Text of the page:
Perkins appealed the dismissal to the Fourth District, which reversed. Perkins, 227 So.3d at 650. The Fourth District acknowledged that the rule the circuit court applied had been stated in its own case law and applied strictly in other districts but concluded that the other districts misapprehended the nature and effect of the presumption of legitimacy. Id. at 648. The Fourth District cogently explained the law and the conflict among the district courts as follows:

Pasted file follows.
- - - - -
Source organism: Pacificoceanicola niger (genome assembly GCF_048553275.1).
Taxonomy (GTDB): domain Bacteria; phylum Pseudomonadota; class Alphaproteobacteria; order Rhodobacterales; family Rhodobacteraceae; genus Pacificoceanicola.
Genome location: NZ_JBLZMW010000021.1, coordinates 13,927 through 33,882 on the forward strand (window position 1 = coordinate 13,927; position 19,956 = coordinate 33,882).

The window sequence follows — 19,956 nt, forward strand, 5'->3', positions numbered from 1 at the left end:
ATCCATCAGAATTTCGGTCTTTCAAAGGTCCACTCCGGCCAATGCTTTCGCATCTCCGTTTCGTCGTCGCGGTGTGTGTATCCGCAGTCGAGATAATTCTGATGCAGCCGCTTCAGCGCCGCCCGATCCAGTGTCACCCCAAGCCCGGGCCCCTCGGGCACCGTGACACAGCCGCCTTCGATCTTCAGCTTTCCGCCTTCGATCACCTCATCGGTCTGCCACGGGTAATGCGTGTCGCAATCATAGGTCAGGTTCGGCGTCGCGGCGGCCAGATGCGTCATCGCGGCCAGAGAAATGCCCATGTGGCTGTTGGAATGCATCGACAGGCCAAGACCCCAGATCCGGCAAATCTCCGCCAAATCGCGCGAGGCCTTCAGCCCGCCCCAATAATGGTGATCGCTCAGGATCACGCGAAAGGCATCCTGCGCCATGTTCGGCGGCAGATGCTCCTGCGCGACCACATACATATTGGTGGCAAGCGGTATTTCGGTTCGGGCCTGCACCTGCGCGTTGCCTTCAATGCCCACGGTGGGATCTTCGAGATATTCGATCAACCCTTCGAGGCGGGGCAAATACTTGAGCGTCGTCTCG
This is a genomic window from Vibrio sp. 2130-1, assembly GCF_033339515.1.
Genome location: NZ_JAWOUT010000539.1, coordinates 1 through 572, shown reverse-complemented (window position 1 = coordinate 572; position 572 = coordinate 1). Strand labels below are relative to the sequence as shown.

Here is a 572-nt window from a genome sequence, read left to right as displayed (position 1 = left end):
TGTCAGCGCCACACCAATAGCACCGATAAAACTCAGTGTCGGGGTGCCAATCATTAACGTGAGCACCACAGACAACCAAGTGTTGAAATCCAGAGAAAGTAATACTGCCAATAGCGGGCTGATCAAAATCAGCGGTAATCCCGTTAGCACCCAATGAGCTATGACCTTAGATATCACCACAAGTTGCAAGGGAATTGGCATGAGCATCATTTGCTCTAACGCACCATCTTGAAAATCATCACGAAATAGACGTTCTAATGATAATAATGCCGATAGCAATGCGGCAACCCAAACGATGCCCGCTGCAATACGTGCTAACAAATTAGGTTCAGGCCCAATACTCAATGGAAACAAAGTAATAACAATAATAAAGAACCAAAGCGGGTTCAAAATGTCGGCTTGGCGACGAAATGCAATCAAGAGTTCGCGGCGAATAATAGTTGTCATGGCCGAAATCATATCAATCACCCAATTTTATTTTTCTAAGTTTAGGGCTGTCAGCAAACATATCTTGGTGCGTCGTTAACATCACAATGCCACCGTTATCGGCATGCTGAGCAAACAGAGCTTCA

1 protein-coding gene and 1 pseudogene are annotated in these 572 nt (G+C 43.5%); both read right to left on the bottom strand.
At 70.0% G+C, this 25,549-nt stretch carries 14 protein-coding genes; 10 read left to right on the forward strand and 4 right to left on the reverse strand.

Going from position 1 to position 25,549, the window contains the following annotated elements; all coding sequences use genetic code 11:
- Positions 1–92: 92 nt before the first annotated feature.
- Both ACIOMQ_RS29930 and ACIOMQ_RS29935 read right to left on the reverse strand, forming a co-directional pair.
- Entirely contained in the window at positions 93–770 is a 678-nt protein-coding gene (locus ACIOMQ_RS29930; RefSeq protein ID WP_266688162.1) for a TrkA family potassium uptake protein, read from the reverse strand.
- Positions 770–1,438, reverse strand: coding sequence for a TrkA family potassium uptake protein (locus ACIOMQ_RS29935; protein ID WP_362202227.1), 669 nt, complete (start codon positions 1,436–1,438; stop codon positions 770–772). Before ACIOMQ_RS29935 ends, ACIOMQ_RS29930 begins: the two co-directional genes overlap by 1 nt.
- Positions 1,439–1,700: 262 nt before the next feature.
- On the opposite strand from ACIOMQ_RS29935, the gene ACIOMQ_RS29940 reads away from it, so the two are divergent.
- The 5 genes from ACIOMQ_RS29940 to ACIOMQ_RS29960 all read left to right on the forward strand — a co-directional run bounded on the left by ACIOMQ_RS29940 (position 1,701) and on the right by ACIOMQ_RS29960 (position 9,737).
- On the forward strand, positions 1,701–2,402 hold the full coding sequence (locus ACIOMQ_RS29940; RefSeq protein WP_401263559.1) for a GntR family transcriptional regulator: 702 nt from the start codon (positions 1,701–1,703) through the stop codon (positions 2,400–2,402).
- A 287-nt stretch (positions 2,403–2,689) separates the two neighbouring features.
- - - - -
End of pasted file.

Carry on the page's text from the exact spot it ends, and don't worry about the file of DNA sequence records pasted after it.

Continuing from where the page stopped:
The law presumes that the husband of the biological mother of a child is the child’s legal father. J.T.J. v. N.H., 84 So.3d 1176, 1179 (Fla. 4th DCA 2012). “ ‘This presumption is one of the strongest rebuttable presumptions known to law and is based on the child’s interest in legitimacy and the public policy of protecting the welfare of the child.’ ” Id. (quoting G.T. v. Adoption of A.E.T., 725 So.2d 404, 410 (Fla. 4th DCA 1999) ). Because of the strength of this presumption, many courts have held that “a putative father has no right to seek to establish paternity of a child who was born into an intact marriage when the married woman and her husband object.” Johnson v. Ruby, 771 So.2d 1275, 1275–76 (Fla. 4th DCA 2000); see also Tijerino v. Estrella, 843 So.2d 984, 985 (Fla. 3d DCA 2003). The facts in Johnson did not call for an inquiry into the relationship between the child and the putative father, because in Johnson the child was not yet born at the time the putative father filed his petition to establish paternity. Id. The First District has gone so far as to suggest that the presumption of legitimacy may never be rebutted. Slowinski v. Sweeney, 64 So.3d 128, 129 (Fla. 1st DCA 2011). This Court, however, has reaffirmed that the presumption of legitimacy afforded to a child born within an intact marriage is exactly that: a presumption. Thus, the presumption of legitimacy may be rebutted in certain, rare circumstances.